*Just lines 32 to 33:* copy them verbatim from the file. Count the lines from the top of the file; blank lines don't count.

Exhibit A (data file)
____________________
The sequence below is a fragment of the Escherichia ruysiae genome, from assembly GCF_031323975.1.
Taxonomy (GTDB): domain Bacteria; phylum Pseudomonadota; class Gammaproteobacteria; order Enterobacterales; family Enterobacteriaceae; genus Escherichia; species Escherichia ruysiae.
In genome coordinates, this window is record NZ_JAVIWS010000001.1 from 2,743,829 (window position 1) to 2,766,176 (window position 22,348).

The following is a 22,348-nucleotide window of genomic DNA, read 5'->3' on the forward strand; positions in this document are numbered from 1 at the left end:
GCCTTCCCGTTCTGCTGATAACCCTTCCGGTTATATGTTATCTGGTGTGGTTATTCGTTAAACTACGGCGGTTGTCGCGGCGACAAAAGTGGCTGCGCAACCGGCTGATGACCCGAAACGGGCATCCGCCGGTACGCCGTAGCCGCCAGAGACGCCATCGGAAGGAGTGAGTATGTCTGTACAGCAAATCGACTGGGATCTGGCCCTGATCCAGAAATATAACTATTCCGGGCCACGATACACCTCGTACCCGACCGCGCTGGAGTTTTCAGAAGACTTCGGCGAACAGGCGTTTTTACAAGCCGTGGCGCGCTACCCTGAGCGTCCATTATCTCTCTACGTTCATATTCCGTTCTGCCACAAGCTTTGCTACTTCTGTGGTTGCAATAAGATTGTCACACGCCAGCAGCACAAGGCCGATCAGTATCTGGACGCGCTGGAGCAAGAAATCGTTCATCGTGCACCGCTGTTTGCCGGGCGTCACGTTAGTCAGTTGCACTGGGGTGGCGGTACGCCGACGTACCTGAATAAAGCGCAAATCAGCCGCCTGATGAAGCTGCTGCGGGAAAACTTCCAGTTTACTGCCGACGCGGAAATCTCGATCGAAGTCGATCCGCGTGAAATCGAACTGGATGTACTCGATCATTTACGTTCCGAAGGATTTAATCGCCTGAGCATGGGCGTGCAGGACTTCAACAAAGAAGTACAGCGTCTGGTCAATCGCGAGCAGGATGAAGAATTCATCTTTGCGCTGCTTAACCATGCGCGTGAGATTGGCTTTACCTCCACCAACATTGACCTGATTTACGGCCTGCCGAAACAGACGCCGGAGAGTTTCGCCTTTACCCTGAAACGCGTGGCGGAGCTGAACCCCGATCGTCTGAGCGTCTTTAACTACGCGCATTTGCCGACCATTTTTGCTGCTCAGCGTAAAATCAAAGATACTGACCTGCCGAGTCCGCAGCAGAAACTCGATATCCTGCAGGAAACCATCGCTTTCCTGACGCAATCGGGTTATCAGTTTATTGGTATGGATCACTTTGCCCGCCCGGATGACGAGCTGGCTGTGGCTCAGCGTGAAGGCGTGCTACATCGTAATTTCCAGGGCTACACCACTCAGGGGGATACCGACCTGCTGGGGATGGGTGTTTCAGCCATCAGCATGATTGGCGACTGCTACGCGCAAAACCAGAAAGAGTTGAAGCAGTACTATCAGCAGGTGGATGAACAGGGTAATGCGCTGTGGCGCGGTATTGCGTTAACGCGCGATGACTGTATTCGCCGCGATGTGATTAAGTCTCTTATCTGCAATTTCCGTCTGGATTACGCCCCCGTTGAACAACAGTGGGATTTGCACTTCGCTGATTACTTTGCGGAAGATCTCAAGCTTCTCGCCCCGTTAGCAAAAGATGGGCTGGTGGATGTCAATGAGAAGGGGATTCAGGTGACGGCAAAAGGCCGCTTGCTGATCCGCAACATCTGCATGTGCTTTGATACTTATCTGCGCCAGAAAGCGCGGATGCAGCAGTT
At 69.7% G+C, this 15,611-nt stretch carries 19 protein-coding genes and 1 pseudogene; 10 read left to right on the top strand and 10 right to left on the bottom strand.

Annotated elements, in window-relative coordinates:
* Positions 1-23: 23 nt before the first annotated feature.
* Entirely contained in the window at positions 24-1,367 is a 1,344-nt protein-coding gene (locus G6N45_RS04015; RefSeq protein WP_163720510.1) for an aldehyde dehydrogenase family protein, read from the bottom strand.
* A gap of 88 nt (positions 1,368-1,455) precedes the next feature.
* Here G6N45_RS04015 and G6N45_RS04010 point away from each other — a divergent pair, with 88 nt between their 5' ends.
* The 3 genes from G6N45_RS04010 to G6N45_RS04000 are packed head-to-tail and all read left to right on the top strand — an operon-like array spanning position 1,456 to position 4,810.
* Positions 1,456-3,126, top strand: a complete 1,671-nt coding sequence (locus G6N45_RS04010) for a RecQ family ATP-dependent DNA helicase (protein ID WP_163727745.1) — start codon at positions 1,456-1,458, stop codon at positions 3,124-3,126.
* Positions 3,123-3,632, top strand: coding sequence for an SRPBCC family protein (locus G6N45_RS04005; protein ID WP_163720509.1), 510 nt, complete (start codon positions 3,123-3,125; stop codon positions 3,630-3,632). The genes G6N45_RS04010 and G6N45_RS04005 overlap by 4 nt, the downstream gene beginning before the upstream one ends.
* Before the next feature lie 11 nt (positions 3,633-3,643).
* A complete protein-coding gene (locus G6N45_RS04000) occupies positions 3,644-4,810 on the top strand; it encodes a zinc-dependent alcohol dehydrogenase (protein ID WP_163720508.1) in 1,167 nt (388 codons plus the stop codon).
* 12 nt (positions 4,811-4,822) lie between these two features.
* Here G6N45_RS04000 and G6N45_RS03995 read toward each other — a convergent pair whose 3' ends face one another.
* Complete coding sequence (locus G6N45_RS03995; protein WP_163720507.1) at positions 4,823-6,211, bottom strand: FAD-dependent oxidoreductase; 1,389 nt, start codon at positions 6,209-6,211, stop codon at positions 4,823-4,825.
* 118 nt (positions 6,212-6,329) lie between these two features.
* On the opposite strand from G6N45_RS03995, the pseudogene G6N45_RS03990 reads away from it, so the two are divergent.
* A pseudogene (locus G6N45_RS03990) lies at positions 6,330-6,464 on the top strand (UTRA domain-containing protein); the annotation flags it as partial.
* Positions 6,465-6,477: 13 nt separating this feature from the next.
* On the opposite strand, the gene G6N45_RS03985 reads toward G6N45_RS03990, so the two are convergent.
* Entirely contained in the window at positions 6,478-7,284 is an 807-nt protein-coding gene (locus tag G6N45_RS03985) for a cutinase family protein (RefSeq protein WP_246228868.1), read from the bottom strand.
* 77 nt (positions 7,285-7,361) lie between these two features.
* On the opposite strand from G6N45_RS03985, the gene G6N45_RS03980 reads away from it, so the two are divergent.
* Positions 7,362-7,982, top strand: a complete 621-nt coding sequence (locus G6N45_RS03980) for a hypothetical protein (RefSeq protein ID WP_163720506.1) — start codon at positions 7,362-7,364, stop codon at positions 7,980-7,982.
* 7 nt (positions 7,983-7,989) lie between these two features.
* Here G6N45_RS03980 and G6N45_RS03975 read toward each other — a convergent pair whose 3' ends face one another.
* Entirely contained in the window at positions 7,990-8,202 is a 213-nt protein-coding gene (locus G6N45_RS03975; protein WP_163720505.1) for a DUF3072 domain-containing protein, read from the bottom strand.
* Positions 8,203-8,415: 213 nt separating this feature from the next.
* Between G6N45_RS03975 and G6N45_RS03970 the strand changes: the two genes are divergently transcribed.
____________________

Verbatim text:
* Positions 8,203-8,415: 213 nt separating this feature from the next.
* Between G6N45_RS03975 and G6N45_RS03970 the strand changes: the two genes are divergently transcribed.